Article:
Intention is what we were reacting to, and the perception of intention matters, a lot. If you hit me with your car and kill me, the effect on you could be anything from grief counseling to being convicted of murder, and that range of outcomes would rest on a judgment about your intentions, even given the same actual event.

    See, but the problem is that I’m still dead.

    I’ve explained more than once recently that if you voted for Prop 8, it doesn’t matter whether you love and accept your gay child or you’re Fred Phelps–the end result, from my POV is that you took a deliberate action to hurt me, and I will hold you accountable if my marriage is declared invalid.

    I don’t believe that Amazon was being intentionally homophobic. I fully believe that it was a system error. However, Amazon’s response to date has been noticably lacking in apologies or explanations for *why* they’ve suddenly decided to treat some content differently by flagging it as “adult”.

  14. Peter Imbres » Blog Archive » Fresh From Twitter Says:

    […] take on the #amazonfail phenomenon http://is.gd/sA0b Twitter fresh from, […]

  15. Gail Says:

    You wrote “… we don’t trust them, and we don’t trust them because we feel like they did something bad …”

    It’s possible that amazon.com has been setting themselves up for something like this and that “we don’t trust them” for more reasons than are apparent in the incident you have described so well. Is it possible that “we don’t trust them” because if anything goes wrong in dealing with amazon.com –which it rarely does, but WHEN it does –we can’t ‘talk’ to them in any manner that does not add much additional stress.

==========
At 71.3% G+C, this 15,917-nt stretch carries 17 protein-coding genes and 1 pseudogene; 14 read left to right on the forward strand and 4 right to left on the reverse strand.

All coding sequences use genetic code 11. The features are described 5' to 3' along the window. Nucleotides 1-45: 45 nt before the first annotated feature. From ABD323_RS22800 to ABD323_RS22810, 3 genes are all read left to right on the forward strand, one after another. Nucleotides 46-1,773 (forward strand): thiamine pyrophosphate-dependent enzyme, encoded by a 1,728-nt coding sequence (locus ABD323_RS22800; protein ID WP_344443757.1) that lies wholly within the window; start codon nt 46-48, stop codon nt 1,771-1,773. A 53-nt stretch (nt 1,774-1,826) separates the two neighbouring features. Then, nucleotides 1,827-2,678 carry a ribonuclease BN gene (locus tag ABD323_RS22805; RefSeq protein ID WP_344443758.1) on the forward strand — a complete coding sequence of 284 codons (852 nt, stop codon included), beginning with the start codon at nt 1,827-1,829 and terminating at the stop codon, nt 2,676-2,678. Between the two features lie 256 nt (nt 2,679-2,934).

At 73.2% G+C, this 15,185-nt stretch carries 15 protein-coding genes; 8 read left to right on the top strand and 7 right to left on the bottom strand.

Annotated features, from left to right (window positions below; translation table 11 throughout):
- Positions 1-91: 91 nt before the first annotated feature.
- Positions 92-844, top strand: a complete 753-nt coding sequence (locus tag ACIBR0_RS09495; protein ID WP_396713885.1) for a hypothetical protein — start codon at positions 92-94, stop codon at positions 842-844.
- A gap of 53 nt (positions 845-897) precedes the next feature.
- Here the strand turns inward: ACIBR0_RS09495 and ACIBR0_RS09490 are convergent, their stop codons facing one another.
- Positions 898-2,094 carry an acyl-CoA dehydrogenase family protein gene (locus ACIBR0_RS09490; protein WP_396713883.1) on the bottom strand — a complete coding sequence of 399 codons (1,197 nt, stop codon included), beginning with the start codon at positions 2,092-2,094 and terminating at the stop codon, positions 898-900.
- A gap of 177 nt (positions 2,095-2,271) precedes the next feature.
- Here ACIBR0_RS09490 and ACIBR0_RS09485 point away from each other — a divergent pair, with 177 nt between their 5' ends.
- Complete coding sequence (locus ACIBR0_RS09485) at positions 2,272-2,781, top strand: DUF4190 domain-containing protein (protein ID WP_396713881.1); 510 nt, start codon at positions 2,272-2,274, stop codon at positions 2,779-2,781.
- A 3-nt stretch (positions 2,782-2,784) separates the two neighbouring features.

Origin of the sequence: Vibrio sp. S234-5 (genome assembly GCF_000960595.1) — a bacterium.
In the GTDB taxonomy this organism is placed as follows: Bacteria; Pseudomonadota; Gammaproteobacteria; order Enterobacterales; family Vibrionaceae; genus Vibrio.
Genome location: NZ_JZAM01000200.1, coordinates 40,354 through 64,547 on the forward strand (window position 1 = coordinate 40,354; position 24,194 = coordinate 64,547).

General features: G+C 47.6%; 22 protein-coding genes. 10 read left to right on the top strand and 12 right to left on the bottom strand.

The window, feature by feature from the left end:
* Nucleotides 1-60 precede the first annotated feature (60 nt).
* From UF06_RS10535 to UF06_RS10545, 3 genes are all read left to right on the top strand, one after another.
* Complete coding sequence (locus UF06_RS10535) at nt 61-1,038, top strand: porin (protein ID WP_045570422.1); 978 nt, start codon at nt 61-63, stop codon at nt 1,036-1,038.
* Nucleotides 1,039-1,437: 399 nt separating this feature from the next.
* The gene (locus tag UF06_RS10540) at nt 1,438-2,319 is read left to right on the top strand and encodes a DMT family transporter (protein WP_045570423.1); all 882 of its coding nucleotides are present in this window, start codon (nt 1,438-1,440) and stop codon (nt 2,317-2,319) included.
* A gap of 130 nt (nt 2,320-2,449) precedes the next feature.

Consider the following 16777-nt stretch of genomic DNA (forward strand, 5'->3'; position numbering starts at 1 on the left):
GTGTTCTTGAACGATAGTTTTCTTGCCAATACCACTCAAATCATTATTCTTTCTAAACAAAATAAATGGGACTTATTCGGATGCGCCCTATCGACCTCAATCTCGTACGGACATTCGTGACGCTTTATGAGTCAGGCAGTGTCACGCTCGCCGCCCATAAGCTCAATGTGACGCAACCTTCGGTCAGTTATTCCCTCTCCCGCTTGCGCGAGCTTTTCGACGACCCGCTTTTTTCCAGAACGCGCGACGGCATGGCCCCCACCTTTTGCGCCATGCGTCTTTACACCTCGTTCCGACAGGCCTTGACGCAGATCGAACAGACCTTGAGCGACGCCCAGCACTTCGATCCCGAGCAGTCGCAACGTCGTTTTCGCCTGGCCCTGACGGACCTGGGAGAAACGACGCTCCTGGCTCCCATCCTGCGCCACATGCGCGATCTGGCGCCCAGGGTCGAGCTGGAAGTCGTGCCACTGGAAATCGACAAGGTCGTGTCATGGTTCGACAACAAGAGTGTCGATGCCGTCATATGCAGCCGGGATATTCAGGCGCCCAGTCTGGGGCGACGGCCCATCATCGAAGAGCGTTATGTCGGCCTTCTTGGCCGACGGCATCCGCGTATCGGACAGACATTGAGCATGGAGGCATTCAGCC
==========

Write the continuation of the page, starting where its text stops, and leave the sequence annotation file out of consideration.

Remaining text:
I stopped reading your post at this point … so maybe you covered this possibility.

  16. Cericonversion Says:

    Mr. Shirky, I think you’re making an argument from a position of more privilege than you may realize.

    For instance: If you want to read about medical issues that may affect you, you can go search Amazon and find books about men’s health, health in general, issues associated with aging, etc., without any trouble. There are a few notorious (generally unread and misunderstood) misandrists who hate males in general, but you will find very, very few books about curing your masculinity, or why your masculinity is fundamentally defective, or how your masculinity is destroying America and this is filed as a health issue. There are books that describe problems arising from bad male socialization, excesses of certain patterns of behavior common in men, etc., but very few that treat your very existence as a personal failure and looming social horror.